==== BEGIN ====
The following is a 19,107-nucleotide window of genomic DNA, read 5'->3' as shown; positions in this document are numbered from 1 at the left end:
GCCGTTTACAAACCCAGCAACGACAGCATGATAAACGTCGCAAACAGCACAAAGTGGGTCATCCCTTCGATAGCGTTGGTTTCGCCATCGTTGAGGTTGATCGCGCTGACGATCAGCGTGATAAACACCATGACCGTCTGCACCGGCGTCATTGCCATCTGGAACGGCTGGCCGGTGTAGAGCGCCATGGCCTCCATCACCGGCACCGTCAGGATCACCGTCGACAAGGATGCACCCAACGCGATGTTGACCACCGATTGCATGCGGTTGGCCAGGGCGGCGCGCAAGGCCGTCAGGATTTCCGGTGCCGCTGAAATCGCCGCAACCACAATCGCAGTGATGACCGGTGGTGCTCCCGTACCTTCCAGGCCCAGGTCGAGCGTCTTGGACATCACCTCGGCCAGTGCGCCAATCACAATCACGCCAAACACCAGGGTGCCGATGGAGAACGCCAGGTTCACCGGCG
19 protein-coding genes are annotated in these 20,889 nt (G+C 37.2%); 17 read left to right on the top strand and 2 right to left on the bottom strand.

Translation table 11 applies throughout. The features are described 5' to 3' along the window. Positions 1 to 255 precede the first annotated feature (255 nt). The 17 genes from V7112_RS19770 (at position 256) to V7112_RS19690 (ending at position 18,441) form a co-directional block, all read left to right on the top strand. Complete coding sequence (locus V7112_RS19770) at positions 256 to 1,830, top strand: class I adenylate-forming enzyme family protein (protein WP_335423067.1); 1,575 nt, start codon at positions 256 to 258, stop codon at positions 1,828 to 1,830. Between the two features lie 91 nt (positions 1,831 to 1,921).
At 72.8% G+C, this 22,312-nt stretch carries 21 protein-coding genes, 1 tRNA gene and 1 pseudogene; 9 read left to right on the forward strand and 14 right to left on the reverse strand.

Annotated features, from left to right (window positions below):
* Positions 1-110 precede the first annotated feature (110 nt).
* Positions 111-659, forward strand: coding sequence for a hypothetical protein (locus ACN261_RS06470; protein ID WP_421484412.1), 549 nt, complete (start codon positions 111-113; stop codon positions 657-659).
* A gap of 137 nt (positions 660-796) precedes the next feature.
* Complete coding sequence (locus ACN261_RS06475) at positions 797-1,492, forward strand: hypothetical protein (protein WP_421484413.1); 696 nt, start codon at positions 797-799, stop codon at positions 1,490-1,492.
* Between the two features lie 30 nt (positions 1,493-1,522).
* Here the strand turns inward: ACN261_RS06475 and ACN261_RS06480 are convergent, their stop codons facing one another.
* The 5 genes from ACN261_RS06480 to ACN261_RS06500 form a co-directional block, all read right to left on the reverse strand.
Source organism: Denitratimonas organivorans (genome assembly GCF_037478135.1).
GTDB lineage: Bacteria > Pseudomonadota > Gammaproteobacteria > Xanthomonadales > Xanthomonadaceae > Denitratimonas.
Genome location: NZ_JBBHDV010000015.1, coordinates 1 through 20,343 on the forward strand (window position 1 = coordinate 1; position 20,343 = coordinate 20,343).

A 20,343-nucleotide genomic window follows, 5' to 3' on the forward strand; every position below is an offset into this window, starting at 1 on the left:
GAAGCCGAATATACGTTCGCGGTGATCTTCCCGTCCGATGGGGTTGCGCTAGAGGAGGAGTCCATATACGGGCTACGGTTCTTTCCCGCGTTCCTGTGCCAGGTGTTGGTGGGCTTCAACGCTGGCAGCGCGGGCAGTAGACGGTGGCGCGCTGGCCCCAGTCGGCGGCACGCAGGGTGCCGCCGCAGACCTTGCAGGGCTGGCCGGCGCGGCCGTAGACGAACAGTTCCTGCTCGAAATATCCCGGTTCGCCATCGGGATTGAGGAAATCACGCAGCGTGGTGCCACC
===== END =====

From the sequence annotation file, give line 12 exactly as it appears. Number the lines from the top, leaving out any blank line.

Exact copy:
* Here the strand turns inward: ACN261_RS06475 and ACN261_RS06480 are convergent, their stop codons facing one another.